In this masterful new study of the ancient poetry of The Song of Songs, Elaine T. James explores the Song's underlying interest in the natural world. Engaging with the fields of geography, landscape architecture, and literature, James critiques the tendency of scholars to reify a perceived dichotomy between "nature" and "culture" and instead argues that the poetic attention to landscape indicates an awareness of a viewer. Nature is here a poetic device that informs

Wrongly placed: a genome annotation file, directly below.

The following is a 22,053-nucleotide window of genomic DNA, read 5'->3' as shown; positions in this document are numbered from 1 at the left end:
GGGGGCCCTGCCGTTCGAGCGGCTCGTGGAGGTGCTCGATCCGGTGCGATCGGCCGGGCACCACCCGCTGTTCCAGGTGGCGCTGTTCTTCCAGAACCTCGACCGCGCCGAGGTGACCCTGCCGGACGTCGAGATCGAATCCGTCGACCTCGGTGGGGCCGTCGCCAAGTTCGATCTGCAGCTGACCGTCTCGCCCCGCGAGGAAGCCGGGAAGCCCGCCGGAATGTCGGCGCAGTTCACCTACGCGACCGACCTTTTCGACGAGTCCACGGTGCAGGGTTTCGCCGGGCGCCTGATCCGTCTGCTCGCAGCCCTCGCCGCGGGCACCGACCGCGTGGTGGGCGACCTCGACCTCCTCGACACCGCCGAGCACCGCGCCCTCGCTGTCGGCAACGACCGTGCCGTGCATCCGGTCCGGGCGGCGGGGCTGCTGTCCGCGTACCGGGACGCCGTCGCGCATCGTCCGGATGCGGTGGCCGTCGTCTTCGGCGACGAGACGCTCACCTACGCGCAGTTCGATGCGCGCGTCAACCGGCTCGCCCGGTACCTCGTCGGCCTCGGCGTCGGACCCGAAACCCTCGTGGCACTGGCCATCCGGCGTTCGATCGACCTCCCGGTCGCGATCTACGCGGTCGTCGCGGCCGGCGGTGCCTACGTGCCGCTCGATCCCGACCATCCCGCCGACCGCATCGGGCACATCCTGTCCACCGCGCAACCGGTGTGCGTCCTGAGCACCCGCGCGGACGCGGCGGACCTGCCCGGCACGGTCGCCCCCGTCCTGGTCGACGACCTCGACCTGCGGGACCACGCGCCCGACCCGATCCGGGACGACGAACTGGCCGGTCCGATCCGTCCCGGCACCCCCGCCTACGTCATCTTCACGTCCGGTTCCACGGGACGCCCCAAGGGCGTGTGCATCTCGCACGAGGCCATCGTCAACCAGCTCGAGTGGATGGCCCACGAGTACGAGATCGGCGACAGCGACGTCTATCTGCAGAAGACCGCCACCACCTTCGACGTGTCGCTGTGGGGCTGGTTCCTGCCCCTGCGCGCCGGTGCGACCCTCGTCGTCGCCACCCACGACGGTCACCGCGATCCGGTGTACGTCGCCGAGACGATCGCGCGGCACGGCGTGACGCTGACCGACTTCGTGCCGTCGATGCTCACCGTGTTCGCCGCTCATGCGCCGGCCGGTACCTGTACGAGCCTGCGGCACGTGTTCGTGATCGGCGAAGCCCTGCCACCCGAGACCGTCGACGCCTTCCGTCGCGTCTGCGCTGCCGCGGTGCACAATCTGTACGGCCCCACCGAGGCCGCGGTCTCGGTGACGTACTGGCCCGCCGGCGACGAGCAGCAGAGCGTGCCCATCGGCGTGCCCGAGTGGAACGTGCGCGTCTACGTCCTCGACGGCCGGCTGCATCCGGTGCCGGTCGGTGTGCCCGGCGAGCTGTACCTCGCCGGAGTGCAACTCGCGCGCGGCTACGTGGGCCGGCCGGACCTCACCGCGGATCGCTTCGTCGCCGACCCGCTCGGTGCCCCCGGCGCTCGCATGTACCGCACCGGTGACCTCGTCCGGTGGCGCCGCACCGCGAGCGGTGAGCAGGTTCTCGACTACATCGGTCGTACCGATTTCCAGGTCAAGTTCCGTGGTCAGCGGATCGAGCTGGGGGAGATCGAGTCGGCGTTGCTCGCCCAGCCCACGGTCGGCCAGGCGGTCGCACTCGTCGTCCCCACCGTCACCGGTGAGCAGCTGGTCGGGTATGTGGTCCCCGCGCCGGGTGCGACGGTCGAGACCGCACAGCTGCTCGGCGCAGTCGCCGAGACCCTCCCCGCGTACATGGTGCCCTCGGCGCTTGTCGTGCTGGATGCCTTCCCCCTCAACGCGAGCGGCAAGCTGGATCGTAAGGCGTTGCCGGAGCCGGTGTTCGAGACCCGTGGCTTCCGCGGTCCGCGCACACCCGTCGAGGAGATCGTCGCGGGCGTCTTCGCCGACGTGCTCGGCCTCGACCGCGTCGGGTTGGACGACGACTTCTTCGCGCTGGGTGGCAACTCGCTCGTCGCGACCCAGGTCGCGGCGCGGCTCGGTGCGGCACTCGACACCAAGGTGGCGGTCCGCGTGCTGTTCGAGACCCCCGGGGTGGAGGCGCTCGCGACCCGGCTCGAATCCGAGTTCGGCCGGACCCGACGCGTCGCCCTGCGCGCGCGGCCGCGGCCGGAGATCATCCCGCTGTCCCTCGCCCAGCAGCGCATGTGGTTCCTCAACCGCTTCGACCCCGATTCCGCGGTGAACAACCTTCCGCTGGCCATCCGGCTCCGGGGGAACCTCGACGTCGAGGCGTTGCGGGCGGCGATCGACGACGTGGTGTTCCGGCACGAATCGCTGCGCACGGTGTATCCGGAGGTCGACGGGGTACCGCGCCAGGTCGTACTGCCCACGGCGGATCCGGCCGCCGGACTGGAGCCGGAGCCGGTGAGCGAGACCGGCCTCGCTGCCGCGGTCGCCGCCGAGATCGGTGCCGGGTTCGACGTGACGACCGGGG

James's close-readings of agrarianism, gardens, cities, social control, and feminism and the gaze in the Song. With this two-fold emphasis on landscape and lyric, Landscape of the Song of Songs shows how the Song persistently envisions a world in which human lovers are embedded in the natural world,
complexly enfolded in relationships of fragility and care.